Covent Garden restaurants cook meal with latest Sunak support

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The main owners of bars and restaurants in Covent Garden in London have applauded Chancellor Rishi Sunak’s latest support program for businesses and jobs, saying it gave them a lifeline during a harsh winter under restrictions from the coronavirus.

But other restaurateurs have warned that new government efforts to support the hospitality industry amid a second wave of Covid-19 infections may not be enough to save jobs.

Although the capital is not subject to the most stringent coronavirus restrictions currently in place in parts of northern England, London’s entry into so-called Level 2 measures last Saturday made the situation already difficult for them. hospitality companies – involving a 10pm curfew – much worse.

Hotel businesses are allowed to remain open, but households are not allowed to mingle indoors below level 2 in England. Customers who would normally frequent the bars, cafes and restaurants of Covent Street with friends can now only socialize indoors with family or support the bubbles, prompting a plunge into corporate revenue.

Several Covent Garden bar and restaurant owners praised Mr Sunak’s more generous employment assistance program announced on Thursday, and new grants for hotel businesses in level 2 fields.

Shop owners in Covent Garden have expressed concern over lower trade © Charlie Bibby / FT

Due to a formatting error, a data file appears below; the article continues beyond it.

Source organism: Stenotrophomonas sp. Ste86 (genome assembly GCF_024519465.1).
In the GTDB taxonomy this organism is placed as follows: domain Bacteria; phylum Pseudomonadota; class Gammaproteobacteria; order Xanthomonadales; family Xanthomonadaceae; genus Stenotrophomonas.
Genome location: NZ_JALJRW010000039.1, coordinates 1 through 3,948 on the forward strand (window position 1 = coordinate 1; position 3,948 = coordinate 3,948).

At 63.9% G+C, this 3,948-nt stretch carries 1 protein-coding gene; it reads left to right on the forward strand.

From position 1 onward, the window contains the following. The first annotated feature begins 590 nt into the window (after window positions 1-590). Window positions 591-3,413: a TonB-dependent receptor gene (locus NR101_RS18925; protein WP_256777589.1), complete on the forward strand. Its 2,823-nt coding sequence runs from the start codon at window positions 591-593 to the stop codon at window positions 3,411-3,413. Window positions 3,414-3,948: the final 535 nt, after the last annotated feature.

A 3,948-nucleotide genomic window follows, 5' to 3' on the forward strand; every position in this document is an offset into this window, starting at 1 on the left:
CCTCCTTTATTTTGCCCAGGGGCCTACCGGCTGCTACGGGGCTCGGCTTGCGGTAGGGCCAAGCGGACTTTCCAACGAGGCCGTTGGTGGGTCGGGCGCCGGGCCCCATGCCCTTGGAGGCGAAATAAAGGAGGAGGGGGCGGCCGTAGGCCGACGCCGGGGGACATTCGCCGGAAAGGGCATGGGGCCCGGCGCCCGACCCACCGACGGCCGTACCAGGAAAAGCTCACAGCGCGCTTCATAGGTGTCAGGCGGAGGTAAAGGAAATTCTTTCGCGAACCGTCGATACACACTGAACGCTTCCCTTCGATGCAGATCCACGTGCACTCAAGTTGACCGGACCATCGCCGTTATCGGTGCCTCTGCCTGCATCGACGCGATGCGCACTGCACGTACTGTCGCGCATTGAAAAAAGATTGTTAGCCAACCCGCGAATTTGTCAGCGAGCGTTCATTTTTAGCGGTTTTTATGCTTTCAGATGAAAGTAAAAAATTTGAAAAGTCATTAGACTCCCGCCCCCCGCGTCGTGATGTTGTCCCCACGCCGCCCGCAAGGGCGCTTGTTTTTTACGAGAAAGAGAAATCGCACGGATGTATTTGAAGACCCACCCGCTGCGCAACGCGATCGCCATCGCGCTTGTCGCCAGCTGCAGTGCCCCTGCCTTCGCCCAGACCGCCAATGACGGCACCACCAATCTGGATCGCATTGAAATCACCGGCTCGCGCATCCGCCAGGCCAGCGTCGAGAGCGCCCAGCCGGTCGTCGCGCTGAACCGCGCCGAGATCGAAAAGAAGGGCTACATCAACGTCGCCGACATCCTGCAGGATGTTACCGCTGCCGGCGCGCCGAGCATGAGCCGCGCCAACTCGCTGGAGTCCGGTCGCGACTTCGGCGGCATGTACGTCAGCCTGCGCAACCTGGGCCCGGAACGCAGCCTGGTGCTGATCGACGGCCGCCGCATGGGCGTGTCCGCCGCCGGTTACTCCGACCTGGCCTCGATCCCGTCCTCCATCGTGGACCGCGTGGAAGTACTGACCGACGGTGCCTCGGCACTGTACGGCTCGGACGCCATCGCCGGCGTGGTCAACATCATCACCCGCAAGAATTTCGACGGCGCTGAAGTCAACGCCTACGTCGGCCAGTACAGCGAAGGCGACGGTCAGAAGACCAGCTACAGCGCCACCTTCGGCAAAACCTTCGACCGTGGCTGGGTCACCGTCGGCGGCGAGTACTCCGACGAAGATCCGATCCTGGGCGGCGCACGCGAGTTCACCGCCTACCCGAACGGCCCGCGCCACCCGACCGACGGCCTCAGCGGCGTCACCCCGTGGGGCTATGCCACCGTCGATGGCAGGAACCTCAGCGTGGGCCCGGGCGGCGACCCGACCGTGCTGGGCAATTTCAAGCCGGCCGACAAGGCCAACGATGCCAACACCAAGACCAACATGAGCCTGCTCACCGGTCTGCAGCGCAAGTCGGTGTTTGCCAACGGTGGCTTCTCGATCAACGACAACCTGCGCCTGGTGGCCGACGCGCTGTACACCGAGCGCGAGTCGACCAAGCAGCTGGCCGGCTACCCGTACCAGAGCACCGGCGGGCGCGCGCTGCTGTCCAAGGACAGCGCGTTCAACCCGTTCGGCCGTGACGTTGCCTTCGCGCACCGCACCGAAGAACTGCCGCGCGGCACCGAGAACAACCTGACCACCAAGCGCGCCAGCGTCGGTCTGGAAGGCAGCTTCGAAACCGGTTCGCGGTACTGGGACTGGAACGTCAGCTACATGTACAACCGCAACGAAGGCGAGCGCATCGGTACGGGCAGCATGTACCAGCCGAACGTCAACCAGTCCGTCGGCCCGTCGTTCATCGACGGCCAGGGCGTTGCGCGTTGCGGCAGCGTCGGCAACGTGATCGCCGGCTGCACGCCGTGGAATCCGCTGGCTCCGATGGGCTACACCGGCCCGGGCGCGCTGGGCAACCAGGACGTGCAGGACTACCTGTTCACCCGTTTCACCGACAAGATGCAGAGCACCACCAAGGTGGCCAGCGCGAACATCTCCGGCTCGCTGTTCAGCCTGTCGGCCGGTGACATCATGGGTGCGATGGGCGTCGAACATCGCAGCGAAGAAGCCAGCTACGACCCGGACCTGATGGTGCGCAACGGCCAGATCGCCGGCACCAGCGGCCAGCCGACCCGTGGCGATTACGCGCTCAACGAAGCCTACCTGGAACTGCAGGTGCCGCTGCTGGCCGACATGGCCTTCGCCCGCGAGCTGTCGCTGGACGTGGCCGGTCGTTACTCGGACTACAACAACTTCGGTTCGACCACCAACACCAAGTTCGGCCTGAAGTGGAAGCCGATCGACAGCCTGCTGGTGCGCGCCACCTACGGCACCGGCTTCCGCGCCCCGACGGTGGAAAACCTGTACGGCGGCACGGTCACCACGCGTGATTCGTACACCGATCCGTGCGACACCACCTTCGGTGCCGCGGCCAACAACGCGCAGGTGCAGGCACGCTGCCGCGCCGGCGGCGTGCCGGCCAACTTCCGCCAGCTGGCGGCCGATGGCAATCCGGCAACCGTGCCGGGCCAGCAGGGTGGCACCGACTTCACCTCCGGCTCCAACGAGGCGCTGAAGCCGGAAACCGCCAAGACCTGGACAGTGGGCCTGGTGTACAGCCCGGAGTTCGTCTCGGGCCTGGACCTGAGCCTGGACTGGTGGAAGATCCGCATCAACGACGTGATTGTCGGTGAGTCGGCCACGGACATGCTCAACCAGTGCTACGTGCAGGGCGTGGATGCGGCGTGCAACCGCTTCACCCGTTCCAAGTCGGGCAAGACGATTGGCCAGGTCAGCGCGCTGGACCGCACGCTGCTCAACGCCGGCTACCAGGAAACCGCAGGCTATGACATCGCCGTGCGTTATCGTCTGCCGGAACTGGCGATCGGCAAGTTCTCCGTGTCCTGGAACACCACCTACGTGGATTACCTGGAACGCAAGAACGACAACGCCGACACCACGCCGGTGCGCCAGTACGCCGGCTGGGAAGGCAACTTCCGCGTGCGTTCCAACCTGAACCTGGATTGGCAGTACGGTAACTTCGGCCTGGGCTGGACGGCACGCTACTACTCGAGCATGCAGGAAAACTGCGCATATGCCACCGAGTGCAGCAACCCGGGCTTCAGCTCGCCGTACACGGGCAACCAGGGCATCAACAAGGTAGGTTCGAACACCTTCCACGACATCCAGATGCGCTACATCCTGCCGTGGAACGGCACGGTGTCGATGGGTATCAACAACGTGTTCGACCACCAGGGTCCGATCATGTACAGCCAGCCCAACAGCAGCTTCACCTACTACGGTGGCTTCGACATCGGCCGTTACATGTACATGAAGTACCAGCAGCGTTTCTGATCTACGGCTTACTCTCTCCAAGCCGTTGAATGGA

Customers who would normally frequent restaurants with friends can now only socialize indoors with family or support the bubbles © Charlie Bibby / FT

Jeremy King, who runs Delaunay Restaurant, a popular hangout with city financiers, said Mr. Sunak has given hotel companies a “lifeline”. He added that his larger group of restaurants had 9,000 reservations for October before the introduction of Level 2, but last weekend that number had halved.

Mr King’s restaurants are now operating at a loss, but he still reopened the Delaunay this week after it closed during the nationwide lockdown in March.

“It’s a matter of how much we lose,” King said. “We were faced with the choice of reopening or indefinite closure. We couldn’t imagine having to lay off so many staff – so we decided to take the positive path. It is gratifying to see how much our customers have helped us. ”

Matt Lovell, founder of seafood restaurant Oystermen, said Mr. Sunak’s latest package “means we can probably get on with it. [jobs support] in any form ”.

He added that the move to Level 2 restrictions was a “cliff edge,” with the number of table reservations dropping from 160 on a typical weekday before the pandemic to around 20 or 30. But trading resumed the last one. day, Mr Lovell said Thursday. “People will always want to eat. . . and we are good at what we do, ”he added.

Matt Lovell, left, founder of seafood restaurant Oystermen: “People will always want to eat” © Charlie Bibby / FT

Most restaurants in Covent Garden are open, but many are operating at a loss despite government support © Charlie Bibby / FT